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First time cruiser question!


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Hello everybody, Me and my wife just singed up to take our dream vacation around the Caribbean for 9 nights on the allure of the seas. Its our very delayed honeymoon :D.

Our big confusion is about gratuity.

Gratuity - We have heard differing things about gratuity, last thing we want to do is not tip the staff correctly. I have heard that gratuity is included in the ship fare, I have heard that Gratuity is added onto the end of the cruise, we also saw a pre paid gratuity option for $215~ dollars to add at booking. 
So my question is, have we already paid for gratuity by paying for the cruise?

If not, and we use the prepaid gratuity option, are we still expected to leave tips for our waiter/room staff?





 

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The gratuity is not included in the fare.  You have the option to prepay (which locks in the daily per person per day rate) or pay at the end of your cruise.  Gratuity is also added to drink purchases automatically I believe.  It is also customary to put "something extra" in a tip envelope when you leave.

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Hi BillyBob and welcome,

 

If you prepay gratuities you are not expected to tip further, everyone including the behind-the-scenes staff are compensated by your payment.

 

That said, if you give the bartenders a cash tip you may want to watch how strong they make the drinks.  Some will pour you doubles or triples without asking if you tip them.  

 

You can certainly give extra tips to anyone who goes out of their way, but it isn't expected.

 

Have a great time on your cruise,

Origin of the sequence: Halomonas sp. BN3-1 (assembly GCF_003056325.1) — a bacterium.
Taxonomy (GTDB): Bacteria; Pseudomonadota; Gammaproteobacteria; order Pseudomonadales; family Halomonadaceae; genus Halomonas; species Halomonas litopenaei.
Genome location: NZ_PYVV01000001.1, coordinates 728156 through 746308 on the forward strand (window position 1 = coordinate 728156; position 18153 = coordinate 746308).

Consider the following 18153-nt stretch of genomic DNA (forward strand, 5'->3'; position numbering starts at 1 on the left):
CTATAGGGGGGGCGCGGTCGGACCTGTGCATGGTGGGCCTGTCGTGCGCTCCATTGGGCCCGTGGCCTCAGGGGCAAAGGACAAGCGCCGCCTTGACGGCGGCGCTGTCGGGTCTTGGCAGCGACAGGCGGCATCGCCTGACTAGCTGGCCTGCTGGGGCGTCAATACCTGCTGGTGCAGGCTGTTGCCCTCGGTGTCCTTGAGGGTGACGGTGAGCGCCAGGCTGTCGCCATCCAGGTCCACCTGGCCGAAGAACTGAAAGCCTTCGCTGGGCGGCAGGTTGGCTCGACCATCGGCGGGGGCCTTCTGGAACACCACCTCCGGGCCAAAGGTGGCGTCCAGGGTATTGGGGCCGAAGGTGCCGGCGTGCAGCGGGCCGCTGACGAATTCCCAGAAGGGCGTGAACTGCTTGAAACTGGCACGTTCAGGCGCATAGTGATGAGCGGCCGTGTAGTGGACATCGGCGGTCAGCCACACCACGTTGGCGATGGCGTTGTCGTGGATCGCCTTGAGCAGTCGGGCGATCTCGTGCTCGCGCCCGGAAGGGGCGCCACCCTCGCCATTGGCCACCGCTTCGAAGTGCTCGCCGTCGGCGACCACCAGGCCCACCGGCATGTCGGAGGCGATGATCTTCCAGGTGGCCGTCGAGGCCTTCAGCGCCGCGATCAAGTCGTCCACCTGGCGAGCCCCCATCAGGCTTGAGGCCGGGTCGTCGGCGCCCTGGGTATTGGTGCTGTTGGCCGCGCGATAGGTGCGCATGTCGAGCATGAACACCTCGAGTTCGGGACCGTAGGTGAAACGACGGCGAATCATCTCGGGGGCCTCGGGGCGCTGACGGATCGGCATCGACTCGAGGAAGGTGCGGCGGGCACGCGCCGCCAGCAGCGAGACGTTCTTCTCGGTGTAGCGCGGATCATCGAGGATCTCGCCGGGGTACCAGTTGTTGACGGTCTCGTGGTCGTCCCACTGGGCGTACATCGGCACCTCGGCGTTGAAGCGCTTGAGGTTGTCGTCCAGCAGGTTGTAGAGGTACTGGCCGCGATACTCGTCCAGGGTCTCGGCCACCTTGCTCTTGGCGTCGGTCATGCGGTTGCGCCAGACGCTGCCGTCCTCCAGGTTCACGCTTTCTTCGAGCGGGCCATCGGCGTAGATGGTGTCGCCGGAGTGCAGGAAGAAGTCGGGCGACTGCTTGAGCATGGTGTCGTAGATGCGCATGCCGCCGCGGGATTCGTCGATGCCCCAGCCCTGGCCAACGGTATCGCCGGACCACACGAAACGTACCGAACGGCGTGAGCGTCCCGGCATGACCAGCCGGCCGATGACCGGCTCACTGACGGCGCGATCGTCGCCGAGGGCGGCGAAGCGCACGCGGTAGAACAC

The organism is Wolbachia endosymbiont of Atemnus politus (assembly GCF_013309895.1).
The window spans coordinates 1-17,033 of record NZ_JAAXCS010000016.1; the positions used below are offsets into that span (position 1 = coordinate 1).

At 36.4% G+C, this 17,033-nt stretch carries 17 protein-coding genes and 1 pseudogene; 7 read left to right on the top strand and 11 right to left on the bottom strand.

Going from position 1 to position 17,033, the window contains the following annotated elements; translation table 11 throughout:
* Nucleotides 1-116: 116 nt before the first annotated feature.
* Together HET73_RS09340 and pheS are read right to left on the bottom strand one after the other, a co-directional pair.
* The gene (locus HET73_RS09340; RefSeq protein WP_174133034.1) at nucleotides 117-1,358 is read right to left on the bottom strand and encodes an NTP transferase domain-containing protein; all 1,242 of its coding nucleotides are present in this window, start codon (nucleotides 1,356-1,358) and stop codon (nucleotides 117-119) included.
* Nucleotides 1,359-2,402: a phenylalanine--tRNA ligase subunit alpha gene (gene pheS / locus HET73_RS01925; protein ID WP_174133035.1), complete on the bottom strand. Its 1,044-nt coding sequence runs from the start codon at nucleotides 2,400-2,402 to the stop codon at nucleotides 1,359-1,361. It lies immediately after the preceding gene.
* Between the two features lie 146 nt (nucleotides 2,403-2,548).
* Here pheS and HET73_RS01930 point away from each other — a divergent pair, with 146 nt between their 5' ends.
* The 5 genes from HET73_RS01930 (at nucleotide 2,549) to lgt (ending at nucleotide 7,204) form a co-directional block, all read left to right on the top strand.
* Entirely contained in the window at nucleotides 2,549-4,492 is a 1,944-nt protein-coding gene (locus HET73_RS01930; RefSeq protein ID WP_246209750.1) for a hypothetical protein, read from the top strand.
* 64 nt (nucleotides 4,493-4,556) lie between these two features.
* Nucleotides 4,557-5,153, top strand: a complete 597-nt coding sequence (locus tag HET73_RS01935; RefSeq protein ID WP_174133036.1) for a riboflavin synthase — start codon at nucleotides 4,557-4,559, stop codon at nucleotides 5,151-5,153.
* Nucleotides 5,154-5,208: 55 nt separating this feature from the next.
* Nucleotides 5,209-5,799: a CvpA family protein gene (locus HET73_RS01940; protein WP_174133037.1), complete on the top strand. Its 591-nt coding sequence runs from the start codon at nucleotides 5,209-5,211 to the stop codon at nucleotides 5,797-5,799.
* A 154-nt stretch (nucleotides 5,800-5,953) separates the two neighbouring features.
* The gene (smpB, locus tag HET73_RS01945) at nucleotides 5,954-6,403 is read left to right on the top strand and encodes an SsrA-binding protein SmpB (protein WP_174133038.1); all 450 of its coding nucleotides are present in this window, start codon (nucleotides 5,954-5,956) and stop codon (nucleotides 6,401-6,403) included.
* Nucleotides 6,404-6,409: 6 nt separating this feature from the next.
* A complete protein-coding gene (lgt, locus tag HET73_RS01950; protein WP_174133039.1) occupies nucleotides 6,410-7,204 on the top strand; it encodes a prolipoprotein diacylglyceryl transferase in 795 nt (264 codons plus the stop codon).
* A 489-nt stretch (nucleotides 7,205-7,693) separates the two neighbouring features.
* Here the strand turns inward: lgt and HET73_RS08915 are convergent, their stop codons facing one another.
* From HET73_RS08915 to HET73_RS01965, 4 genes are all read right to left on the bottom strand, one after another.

Brad

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This is a copy and paste from one our current booking invoices. 
 

“A $14.50 per guest, per day gratuity will be automatically added to each guests SeaPass account on a daily basis to be shared among dining, bar & culinary services staff, stateroom attendants and other hotel services teams who work behind the scenes to enhance the cruise experience. Suite guests will see a $17.50 daily gratuity. Guests who prepaid gratuities prior to boarding their cruise will not see a daily charge onboard. An 18% gratuity is also automatically added to beverage, mini bar, spa, and salon”

 

You can prepay this or not.  If you don’t prepay, it will be added to your account and be due at the end of your cruise 

We don’t prepay, we just let it get charged to the credit card we have on file at the end of the cruise.   It accrues daily while onboard, and you can see it when you look at your portfolio.

In addition to the above daily gratuities that are added by Royal, we bring cash with us to tip our room steward and others who have provided exemplary service to us (ie. waiter, head waiter, etc). 
 

We don’t drink alcohol, so we don’t have too much interaction with bartenders, but if I still drank, I’d bring cash to tip them too.